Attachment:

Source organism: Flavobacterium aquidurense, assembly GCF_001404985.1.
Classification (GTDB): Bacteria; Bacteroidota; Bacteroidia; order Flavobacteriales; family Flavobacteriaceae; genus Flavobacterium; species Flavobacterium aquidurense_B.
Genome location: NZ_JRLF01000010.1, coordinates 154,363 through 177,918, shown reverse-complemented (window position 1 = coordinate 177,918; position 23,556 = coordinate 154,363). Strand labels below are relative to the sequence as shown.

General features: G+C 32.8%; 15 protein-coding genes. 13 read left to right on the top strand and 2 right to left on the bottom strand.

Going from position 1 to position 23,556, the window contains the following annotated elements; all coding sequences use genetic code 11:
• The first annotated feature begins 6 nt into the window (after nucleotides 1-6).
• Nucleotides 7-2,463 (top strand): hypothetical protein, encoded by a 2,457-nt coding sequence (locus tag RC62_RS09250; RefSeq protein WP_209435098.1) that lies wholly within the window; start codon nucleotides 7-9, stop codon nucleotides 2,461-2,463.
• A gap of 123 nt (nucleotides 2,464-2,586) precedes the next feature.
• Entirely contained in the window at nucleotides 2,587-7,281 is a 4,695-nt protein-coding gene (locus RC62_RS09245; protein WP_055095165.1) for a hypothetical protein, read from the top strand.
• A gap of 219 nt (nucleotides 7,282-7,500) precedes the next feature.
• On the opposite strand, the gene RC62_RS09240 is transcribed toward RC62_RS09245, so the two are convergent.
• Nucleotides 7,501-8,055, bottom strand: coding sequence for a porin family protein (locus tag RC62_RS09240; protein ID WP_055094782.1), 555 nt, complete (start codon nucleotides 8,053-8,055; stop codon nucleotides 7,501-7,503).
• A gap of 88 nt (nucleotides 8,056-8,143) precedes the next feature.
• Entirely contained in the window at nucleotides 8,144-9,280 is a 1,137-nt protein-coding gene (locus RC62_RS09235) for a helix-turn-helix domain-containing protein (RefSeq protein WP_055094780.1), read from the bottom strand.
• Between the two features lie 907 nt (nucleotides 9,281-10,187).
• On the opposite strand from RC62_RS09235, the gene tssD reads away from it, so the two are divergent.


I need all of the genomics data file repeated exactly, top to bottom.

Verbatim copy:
Source organism: Flavobacterium aquidurense, assembly GCF_001404985.1.
Classification (GTDB): Bacteria; Bacteroidota; Bacteroidia; order Flavobacteriales; family Flavobacteriaceae; genus Flavobacterium; species Flavobacterium aquidurense_B.
Genome location: NZ_JRLF01000010.1, coordinates 154,363 through 177,918, shown reverse-complemented (window position 1 = coordinate 177,918; position 23,556 = coordinate 154,363). Strand labels below are relative to the sequence as shown.

General features: G+C 32.8%; 15 protein-coding genes. 13 read left to right on the top strand and 2 right to left on the bottom strand.

Going from position 1 to position 23,556, the window contains the following annotated elements; all coding sequences use genetic code 11:
• The first annotated feature begins 6 nt into the window (after nucleotides 1-6).
• Nucleotides 7-2,463 (top strand): hypothetical protein, encoded by a 2,457-nt coding sequence (locus tag RC62_RS09250; RefSeq protein WP_209435098.1) that lies wholly within the window; start codon nucleotides 7-9, stop codon nucleotides 2,461-2,463.
• A gap of 123 nt (nucleotides 2,464-2,586) precedes the next feature.
• Entirely contained in the window at nucleotides 2,587-7,281 is a 4,695-nt protein-coding gene (locus RC62_RS09245; protein WP_055095165.1) for a hypothetical protein, read from the top strand.
• A gap of 219 nt (nucleotides 7,282-7,500) precedes the next feature.
• On the opposite strand, the gene RC62_RS09240 is transcribed toward RC62_RS09245, so the two are convergent.
• Nucleotides 7,501-8,055, bottom strand: coding sequence for a porin family protein (locus tag RC62_RS09240; protein ID WP_055094782.1), 555 nt, complete (start codon nucleotides 8,053-8,055; stop codon nucleotides 7,501-7,503).
• A gap of 88 nt (nucleotides 8,056-8,143) precedes the next feature.
• Entirely contained in the window at nucleotides 8,144-9,280 is a 1,137-nt protein-coding gene (locus RC62_RS09235) for a helix-turn-helix domain-containing protein (RefSeq protein WP_055094780.1), read from the bottom strand.
• Between the two features lie 907 nt (nucleotides 9,281-10,187).
• On the opposite strand from RC62_RS09235, the gene tssD reads away from it, so the two are divergent.